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.NET Streams

by Alex Peck on July 23rd, 2009

The Stream base class is an abstraction of a sequence of bytes. A stream may be sequential or random access. .NET defines several derived stream classes, not all of which reside in System.IO. Stream implements IDisposable.

Stream overview

Stream presents properties to determine whether a stream CanRead, CanWrite, CanSeek or CanTimeout. Streams that support seeking implement the Position and Length properties.

Stream presents virtual methods to sequentially read and write (Read, ReadByte, Write, WriteByte), as well as Flush, Seek, SetLength and Close.

FileStream

This example illustrates how to write and read to a file, using the static File class to create the required FileStreams.

const string path = @"C:\file.txt";
 
using (FileStream fs = File.Create(path)) 
{
    byte[] info = new UTF8Encoding(true).GetBytes("some text to write");
    fs.Write(info, 0, info.Length);
}
 
using (FileStream fs = File.Open(path, FileMode.Open, FileAccess.Read)) 
{
    byte[] b = new byte[1024];
    UTF8Encoding encoding = new UTF8Encoding(true);
    while (fs.Read(b, 0, b.Length) > 0) 
    {
        Console.WriteLine(encoding.GetString(b));
    }
}

MemoryStream

You could repeat the above example, but substitute the FileStream for a MemoryStream.

MemoryStream ms = new MemoryStream();

MemoryStream also provides the facility to write to another stream, like so:

MemoryStream ms = new MemoryStream();
// write some data to ms
FileStream fs = File.Create(@"C:\mem.txt");
ms.WriteTo(fs);
fs.Close();
ms.Close();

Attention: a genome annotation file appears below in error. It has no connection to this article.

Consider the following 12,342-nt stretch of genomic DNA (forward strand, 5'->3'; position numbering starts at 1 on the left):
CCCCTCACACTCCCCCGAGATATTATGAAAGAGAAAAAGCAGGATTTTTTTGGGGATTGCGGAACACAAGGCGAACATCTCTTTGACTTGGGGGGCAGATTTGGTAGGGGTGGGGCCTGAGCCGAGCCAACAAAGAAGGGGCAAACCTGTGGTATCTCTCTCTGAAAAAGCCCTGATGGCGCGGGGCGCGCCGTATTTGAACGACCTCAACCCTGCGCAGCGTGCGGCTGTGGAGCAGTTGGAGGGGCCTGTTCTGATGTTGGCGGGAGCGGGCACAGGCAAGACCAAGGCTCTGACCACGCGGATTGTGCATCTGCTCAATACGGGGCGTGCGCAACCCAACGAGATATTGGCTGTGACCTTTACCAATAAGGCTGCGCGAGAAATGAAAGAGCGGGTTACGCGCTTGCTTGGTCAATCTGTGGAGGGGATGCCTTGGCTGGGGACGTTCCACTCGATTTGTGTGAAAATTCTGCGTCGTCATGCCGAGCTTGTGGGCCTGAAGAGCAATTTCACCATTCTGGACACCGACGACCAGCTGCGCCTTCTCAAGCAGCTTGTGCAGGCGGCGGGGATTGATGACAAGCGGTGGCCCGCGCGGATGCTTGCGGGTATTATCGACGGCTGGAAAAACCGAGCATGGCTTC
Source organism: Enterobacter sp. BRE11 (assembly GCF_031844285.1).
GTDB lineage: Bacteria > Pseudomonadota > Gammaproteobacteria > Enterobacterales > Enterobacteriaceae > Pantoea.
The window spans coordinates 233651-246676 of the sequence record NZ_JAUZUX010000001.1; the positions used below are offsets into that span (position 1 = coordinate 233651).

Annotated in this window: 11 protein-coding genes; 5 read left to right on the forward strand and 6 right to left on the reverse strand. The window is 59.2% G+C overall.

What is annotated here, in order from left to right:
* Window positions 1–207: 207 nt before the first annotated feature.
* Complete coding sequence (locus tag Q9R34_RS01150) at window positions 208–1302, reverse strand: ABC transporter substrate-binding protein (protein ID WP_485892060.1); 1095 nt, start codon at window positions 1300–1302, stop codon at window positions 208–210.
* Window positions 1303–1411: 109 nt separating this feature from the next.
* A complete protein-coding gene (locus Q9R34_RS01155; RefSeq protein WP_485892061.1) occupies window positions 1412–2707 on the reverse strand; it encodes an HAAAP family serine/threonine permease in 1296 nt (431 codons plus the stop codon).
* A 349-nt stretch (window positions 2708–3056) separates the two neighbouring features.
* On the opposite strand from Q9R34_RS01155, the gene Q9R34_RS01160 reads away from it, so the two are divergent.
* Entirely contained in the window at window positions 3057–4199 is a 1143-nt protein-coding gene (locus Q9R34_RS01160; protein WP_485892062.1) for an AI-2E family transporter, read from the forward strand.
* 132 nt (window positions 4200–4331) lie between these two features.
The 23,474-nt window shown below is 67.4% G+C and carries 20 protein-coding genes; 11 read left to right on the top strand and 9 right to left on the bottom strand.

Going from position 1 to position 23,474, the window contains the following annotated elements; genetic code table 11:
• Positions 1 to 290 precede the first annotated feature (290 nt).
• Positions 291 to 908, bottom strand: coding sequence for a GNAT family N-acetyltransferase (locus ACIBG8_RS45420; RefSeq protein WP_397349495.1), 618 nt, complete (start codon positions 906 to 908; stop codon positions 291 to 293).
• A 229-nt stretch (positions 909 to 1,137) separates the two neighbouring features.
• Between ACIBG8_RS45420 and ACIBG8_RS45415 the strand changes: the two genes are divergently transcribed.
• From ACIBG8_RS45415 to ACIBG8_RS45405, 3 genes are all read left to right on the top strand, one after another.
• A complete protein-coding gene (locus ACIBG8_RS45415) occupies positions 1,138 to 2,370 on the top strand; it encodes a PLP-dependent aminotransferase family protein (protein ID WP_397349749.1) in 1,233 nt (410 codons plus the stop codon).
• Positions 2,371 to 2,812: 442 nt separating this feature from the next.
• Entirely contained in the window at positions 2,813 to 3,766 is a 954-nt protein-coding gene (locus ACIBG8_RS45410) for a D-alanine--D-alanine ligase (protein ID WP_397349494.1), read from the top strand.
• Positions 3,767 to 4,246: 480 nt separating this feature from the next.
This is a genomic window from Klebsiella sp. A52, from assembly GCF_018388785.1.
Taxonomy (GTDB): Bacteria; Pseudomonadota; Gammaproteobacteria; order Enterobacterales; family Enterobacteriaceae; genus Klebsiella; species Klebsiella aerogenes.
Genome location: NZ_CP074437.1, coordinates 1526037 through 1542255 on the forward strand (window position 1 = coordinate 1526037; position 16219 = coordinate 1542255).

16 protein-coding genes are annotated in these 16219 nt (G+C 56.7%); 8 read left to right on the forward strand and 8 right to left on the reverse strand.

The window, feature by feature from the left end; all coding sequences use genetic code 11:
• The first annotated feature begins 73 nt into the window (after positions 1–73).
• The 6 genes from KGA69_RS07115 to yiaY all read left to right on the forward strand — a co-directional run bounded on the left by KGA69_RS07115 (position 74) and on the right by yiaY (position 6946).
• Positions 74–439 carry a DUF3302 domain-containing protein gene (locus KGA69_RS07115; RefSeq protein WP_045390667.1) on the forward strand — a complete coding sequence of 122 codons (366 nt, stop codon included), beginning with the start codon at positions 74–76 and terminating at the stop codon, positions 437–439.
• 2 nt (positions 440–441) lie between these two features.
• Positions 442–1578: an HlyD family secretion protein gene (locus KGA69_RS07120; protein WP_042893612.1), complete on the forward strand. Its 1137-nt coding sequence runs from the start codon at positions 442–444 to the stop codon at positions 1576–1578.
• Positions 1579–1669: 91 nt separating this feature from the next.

BufferedStream

In order to improve performance, BufferedStream adds a buffering layer to read and write operations on another stream. For example:

FileStream fs = File.Create(@"C:\buffered.txt");
BufferedStream bs = new BufferedStream(fs);
// write data to bs like any other stream

Compressed streams

The System.IO.Compression namespace provides the GZipStream and DeflateStream classes. Both use the same compression algorithm (which does not depend on any patents). GZipStream writes data with headers that allow the data to be decompressed with GZip, and therefore has a slightly larger footprint.

Compressed streams may be used in a similar fashion to buffering:

FileStream destination = new FileStream(@"C:\compressed.txt");
// when writing to gzipStream, we compress data then write it to the destination stream
GZipStream gzipStream = new GZipStream(destination, CompressionMode.Compress);
byte[] buffer = new byte[256];
// put some data in the buffer
gzipStream.Write(buffer);

Decompression is essentially the same, except you perform reads instead of writes.

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